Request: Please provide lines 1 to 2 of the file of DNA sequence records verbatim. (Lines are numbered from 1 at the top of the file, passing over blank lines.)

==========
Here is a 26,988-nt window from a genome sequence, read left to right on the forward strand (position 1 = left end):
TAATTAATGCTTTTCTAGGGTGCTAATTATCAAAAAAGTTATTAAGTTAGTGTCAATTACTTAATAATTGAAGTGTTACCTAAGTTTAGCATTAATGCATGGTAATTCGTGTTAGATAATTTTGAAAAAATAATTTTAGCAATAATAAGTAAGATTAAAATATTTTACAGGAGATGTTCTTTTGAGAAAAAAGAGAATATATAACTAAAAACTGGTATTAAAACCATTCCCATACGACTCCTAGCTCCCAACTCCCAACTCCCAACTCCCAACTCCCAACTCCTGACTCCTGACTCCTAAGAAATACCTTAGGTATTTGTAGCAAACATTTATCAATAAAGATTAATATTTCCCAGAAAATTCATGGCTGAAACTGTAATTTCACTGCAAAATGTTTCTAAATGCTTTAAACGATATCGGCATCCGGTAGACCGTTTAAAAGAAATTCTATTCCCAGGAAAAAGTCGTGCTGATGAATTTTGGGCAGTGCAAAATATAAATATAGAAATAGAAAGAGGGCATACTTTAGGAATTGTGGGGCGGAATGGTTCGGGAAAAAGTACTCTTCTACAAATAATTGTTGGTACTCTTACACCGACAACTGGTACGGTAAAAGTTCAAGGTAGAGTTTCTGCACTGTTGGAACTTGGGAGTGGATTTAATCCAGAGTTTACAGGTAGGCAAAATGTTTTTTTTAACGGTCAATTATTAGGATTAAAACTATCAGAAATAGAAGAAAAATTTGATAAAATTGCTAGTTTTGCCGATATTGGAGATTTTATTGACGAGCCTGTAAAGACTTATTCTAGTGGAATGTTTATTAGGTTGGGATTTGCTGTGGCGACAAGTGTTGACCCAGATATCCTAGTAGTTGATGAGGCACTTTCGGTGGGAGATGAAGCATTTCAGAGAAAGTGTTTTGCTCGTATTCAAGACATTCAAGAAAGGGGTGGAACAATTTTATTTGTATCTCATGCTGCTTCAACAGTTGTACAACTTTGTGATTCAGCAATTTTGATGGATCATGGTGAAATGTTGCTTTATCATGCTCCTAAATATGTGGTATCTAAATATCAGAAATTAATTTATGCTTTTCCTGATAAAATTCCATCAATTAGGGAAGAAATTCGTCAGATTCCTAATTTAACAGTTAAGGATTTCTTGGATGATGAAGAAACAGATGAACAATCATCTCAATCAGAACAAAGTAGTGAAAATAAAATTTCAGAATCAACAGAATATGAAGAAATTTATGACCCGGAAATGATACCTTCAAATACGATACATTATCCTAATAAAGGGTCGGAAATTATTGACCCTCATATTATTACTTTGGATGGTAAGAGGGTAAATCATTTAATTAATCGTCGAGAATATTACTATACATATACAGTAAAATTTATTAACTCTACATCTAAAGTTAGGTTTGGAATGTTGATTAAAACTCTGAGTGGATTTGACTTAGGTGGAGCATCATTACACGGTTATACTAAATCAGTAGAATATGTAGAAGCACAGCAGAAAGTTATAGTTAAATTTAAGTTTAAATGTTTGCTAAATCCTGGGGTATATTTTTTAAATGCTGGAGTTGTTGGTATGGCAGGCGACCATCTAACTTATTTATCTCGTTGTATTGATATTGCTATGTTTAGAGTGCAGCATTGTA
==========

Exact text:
Here is a 26,988-nt window from a genome sequence, read left to right on the forward strand (position 1 = left end):
TAATTAATGCTTTTCTAGGGTGCTAATTATCAAAAAAGTTATTAAGTTAGTGTCAATTACTTAATAATTGAAGTGTTACCTAAGTTTAGCATTAATGCATGGTAATTCGTGTTAGATAATTTTGAAAAAATAATTTTAGCAATAATAAGTAAGATTAAAATATTTTACAGGAGATGTTCTTTTGAGAAAAAAGAGAATATATAACTAAAAACTGGTATTAAAACCATTCCCATACGACTCCTAGCTCCCAACTCCCAACTCCCAACTCCCAACTCCCAACTCCTGACTCCTGACTCCTAAGAAATACCTTAGGTATTTGTAGCAAACATTTATCAATAAAGATTAATATTTCCCAGAAAATTCATGGCTGAAACTGTAATTTCACTGCAAAATGTTTCTAAATGCTTTAAACGATATCGGCATCCGGTAGACCGTTTAAAAGAAATTCTATTCCCAGGAAAAAGTCGTGCTGATGAATTTTGGGCAGTGCAAAATATAAATATAGAAATAGAAAGAGGGCATACTTTAGGAATTGTGGGGCGGAATGGTTCGGGAAAAAGTACTCTTCTACAAATAATTGTTGGTACTCTTACACCGACAACTGGTACGGTAAAAGTTCAAGGTAGAGTTTCTGCACTGTTGGAACTTGGGAGTGGATTTAATCCAGAGTTTACAGGTAGGCAAAATGTTTTTTTTAACGGTCAATTATTAGGATTAAAACTATCAGAAATAGAAGAAAAATTTGATAAAATTGCTAGTTTTGCCGATATTGGAGATTTTATTGACGAGCCTGTAAAGACTTATTCTAGTGGAATGTTTATTAGGTTGGGATTTGCTGTGGCGACAAGTGTTGACCCAGATATCCTAGTAGTTGATGAGGCACTTTCGGTGGGAGATGAAGCATTTCAGAGAAAGTGTTTTGCTCGTATTCAAGACATTCAAGAAAGGGGTGGAACAATTTTATTTGTATCTCATGCTGCTTCAACAGTTGTACAACTTTGTGATTCAGCAATTTTGATGGATCATGGTGAAATGTTGCTTTATCATGCTCCTAAATATGTGGTATCTAAATATCAGAAATTAATTTATGCTTTTCCTGATAAAATTCCATCAATTAGGGAAGAAATTCGTCAGATTCCTAATTTAACAGTTAAGGATTTCTTGGATGATGAAGAAACAGATGAACAATCATCTCAATCAGAACAAAGTAGTGAAAATAAAATTTCAGAATCAACAGAATATGAAGAAATTTATGACCCGGAAATGATACCTTCAAATACGATACATTATCCTAATAAAGGGTCGGAAATTATTGACCCTCATATTATTACTTTGGATGGTAAGAGGGTAAATCATTTAATTAATCGTCGAGAATATTACTATACATATACAGTAAAATTTATTAACTCTACATCTAAAGTTAGGTTTGGAATGTTGATTAAAACTCTGAGTGGATTTGACTTAGGTGGAGCATCATTACACGGTTATACTAAATCAGTAGAATATGTAGAAGCACAGCAGAAAGTTATAGTTAAATTTAAGTTTAAATGTTTGCTAAATCCTGGGGTATATTTTTTAAATGCTGGAGTTGTTGGTATGGCAGGCGACCATCTAACTTATTTATCTCGTTGTATTGATATTGCTATGTTTAGAGTGCAGCATTGTA